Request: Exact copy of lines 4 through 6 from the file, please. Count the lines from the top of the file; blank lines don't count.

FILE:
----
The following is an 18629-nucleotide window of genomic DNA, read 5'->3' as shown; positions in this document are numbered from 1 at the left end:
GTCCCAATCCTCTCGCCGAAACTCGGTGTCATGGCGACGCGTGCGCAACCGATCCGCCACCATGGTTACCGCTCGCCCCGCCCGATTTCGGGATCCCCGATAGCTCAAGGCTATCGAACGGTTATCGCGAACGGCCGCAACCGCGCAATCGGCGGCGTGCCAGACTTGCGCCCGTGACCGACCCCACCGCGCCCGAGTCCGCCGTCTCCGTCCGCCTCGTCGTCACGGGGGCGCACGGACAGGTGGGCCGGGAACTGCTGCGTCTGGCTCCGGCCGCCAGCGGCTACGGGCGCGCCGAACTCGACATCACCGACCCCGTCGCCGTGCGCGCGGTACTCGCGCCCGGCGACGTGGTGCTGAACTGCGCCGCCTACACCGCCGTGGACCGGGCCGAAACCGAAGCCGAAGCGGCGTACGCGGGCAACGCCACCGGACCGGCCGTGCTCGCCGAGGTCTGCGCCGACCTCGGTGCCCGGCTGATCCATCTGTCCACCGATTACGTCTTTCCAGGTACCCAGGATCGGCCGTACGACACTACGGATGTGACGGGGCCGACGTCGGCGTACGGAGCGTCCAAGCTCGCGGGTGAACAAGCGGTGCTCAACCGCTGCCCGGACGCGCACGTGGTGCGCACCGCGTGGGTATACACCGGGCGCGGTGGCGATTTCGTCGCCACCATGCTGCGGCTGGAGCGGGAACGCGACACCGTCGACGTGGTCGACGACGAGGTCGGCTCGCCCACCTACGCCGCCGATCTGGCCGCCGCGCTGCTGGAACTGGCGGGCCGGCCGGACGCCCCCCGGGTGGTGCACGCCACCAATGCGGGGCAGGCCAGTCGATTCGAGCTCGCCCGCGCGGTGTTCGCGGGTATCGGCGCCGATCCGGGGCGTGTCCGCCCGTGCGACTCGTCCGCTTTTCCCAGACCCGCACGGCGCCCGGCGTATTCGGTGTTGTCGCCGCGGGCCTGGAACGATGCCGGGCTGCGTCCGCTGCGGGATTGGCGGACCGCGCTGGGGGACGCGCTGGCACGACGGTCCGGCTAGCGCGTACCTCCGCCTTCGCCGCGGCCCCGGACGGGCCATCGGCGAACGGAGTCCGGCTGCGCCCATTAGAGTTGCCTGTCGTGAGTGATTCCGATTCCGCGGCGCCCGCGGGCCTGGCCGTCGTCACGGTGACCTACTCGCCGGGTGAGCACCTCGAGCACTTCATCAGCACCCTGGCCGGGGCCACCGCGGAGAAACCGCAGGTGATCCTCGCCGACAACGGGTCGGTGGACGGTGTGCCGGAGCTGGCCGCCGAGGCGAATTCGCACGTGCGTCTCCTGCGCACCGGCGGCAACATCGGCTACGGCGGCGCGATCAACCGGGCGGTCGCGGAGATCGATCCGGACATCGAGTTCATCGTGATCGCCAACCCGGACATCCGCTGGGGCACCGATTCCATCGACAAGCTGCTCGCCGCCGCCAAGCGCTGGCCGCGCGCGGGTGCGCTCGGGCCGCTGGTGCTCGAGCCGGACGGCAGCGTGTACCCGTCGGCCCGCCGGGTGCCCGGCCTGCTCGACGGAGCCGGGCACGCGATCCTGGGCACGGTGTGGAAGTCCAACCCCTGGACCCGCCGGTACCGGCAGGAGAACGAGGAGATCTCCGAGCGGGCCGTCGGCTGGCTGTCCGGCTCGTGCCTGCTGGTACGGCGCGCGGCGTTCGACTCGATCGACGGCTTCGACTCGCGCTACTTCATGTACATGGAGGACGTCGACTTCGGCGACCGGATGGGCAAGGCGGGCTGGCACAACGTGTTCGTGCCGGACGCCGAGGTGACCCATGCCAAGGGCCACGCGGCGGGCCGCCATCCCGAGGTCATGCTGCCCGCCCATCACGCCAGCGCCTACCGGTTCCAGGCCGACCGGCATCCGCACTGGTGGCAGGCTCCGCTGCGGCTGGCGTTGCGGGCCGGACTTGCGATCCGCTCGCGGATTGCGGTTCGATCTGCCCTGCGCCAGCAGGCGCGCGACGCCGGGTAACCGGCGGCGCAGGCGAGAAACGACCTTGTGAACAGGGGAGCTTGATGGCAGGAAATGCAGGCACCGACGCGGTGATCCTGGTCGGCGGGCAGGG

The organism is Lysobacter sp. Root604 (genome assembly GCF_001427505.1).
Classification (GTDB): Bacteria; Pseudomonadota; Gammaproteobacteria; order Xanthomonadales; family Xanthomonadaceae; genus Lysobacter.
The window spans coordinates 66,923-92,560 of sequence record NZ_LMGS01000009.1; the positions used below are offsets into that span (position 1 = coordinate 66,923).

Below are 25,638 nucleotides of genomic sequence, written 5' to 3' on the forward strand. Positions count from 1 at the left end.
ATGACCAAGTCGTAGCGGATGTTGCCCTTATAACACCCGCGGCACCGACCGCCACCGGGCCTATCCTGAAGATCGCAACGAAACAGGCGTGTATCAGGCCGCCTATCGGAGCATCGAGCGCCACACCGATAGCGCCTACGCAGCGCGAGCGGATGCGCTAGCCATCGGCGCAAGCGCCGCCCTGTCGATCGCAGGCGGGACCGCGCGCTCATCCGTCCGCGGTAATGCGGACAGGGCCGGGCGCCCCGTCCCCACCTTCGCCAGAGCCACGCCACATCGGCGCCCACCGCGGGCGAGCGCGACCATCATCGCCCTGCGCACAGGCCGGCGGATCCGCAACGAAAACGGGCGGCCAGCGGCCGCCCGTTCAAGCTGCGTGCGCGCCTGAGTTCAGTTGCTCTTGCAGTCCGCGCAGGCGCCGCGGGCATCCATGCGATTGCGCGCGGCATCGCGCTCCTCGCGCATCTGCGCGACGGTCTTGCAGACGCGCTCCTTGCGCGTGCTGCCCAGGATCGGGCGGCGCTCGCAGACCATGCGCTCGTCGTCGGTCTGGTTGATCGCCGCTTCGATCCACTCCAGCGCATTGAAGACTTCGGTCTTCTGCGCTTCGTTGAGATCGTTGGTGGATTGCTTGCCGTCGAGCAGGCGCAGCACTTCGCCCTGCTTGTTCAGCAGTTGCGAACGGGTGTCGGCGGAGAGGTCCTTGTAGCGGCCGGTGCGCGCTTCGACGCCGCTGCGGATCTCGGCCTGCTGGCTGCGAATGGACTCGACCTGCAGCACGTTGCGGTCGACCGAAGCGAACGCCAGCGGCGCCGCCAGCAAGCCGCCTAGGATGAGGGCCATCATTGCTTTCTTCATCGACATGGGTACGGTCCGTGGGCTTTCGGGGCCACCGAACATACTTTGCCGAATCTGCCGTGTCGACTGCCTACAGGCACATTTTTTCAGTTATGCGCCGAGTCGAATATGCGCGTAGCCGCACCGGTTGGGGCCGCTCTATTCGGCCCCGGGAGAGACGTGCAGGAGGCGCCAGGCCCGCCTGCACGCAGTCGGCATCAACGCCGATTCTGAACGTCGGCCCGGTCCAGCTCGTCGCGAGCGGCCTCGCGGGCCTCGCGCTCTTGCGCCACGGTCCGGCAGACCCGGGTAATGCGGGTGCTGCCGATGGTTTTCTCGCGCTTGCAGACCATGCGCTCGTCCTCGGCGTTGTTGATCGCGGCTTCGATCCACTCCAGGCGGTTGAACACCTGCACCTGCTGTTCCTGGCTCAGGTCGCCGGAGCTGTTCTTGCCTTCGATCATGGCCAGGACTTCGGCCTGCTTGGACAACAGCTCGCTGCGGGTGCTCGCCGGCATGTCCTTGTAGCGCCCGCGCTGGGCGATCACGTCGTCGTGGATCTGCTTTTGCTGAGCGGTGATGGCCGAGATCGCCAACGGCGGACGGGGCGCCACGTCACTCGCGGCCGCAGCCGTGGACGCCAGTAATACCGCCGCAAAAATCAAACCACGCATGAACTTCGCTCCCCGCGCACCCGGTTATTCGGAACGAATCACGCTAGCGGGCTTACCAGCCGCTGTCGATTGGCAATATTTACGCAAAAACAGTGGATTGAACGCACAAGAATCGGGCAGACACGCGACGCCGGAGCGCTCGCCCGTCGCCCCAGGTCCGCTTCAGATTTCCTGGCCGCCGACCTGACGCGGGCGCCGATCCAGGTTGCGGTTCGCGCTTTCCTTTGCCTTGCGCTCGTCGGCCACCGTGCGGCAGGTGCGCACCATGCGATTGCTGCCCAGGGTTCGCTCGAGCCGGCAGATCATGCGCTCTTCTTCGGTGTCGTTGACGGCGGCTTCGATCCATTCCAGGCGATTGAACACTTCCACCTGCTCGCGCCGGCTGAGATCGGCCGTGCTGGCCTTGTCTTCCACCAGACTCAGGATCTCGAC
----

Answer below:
Classification (GTDB): Bacteria; Pseudomonadota; Gammaproteobacteria; order Xanthomonadales; family Xanthomonadaceae; genus Lysobacter.
The window spans coordinates 66,923-92,560 of sequence record NZ_LMGS01000009.1; the positions used below are offsets into that span (position 1 = coordinate 66,923).

Below are 25,638 nucleotides of genomic sequence, written 5' to 3' on the forward strand. Positions count from 1 at the left end.